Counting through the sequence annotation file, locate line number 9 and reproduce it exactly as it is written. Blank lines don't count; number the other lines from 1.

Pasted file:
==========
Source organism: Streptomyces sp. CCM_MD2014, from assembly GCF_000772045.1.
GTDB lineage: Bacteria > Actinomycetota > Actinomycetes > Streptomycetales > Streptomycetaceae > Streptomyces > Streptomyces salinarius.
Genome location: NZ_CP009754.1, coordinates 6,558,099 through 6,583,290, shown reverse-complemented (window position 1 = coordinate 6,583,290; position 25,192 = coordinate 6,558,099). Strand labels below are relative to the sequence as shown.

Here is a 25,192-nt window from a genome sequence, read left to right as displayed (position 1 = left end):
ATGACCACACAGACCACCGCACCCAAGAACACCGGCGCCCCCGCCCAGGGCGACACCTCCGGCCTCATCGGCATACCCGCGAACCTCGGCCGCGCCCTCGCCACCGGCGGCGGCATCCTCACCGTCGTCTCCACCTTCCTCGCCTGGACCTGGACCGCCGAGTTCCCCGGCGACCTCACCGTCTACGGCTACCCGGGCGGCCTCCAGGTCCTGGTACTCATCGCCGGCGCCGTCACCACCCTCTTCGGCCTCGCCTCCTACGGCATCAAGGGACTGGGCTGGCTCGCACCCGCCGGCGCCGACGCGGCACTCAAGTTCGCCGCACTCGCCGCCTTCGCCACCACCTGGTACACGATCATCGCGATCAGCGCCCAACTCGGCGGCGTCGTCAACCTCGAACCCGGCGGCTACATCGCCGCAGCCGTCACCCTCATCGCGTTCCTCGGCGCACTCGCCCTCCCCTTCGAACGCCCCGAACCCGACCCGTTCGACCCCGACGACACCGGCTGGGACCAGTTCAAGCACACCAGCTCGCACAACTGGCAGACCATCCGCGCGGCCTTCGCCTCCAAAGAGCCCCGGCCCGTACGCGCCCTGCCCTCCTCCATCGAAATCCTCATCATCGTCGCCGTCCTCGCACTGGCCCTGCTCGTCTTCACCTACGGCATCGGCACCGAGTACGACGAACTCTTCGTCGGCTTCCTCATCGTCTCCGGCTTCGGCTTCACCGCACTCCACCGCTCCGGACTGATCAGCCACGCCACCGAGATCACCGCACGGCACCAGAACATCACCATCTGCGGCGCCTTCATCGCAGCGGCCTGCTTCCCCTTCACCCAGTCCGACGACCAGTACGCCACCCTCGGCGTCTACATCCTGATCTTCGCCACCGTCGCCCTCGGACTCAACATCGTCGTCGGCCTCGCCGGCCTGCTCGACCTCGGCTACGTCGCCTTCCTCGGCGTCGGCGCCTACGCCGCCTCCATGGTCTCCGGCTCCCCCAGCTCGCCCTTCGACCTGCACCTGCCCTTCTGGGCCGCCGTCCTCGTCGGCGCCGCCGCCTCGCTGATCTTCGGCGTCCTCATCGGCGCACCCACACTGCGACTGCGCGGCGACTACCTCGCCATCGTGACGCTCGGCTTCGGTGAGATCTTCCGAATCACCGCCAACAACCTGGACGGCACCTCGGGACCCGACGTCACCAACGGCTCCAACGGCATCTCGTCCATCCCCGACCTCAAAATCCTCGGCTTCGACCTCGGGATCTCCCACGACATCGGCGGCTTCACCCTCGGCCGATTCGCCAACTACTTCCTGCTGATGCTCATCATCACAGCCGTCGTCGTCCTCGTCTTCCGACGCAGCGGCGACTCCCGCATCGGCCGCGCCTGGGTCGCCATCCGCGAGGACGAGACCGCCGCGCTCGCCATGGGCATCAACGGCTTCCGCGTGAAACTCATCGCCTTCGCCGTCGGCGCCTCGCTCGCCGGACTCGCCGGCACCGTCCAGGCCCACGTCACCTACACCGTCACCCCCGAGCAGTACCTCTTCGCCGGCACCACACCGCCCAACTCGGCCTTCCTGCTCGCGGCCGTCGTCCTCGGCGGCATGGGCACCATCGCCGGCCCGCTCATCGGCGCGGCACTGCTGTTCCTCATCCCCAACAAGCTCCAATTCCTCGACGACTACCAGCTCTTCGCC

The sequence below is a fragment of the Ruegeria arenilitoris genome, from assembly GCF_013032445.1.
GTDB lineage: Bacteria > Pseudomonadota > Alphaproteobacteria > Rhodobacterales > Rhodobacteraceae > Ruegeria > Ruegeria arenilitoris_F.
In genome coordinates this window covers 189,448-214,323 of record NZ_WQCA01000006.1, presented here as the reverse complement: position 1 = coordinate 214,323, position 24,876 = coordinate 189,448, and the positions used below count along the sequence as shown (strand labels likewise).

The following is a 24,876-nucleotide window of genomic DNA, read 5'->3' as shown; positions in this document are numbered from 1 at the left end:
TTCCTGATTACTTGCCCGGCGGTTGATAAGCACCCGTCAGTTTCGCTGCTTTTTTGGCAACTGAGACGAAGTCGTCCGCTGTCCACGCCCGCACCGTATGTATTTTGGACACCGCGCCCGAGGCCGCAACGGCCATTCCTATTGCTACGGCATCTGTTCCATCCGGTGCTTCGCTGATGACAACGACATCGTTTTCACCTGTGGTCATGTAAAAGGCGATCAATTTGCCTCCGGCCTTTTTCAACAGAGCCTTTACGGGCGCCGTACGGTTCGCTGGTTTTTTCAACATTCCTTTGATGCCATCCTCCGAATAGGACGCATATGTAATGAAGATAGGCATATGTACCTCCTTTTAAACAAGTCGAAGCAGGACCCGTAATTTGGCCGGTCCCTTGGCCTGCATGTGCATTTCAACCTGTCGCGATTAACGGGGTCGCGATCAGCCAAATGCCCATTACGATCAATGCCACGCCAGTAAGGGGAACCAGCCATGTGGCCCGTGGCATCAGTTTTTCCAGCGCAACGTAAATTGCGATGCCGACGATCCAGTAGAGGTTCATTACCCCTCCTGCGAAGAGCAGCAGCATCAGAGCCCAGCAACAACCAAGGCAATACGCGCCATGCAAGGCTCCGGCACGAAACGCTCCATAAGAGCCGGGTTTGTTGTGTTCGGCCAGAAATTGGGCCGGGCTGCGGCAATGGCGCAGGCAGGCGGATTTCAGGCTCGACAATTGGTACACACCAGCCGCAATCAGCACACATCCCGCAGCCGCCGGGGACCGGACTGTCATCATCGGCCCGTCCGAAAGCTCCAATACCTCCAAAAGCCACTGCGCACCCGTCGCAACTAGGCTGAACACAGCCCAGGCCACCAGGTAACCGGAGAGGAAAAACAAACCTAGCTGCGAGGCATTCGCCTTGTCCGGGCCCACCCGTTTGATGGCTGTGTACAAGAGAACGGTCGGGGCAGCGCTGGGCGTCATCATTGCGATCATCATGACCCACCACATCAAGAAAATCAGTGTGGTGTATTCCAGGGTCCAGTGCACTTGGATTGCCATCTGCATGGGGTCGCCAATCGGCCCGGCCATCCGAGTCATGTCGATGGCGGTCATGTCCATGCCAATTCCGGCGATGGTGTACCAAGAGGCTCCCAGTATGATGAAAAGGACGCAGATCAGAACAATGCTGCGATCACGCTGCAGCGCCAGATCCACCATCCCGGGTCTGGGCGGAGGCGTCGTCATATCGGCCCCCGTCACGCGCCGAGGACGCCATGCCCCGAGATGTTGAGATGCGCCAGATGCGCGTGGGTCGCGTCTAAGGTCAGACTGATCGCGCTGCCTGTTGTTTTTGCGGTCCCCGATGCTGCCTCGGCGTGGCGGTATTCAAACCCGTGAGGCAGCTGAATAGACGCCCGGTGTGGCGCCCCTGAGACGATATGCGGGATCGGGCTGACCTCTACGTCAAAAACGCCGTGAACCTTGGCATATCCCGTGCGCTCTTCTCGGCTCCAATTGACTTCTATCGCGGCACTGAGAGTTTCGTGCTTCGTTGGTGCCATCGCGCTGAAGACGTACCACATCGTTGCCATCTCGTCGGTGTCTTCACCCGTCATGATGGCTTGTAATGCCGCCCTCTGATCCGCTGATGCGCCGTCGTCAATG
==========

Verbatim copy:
The following is a 24,876-nucleotide window of genomic DNA, read 5'->3' as shown; positions in this document are numbered from 1 at the left end: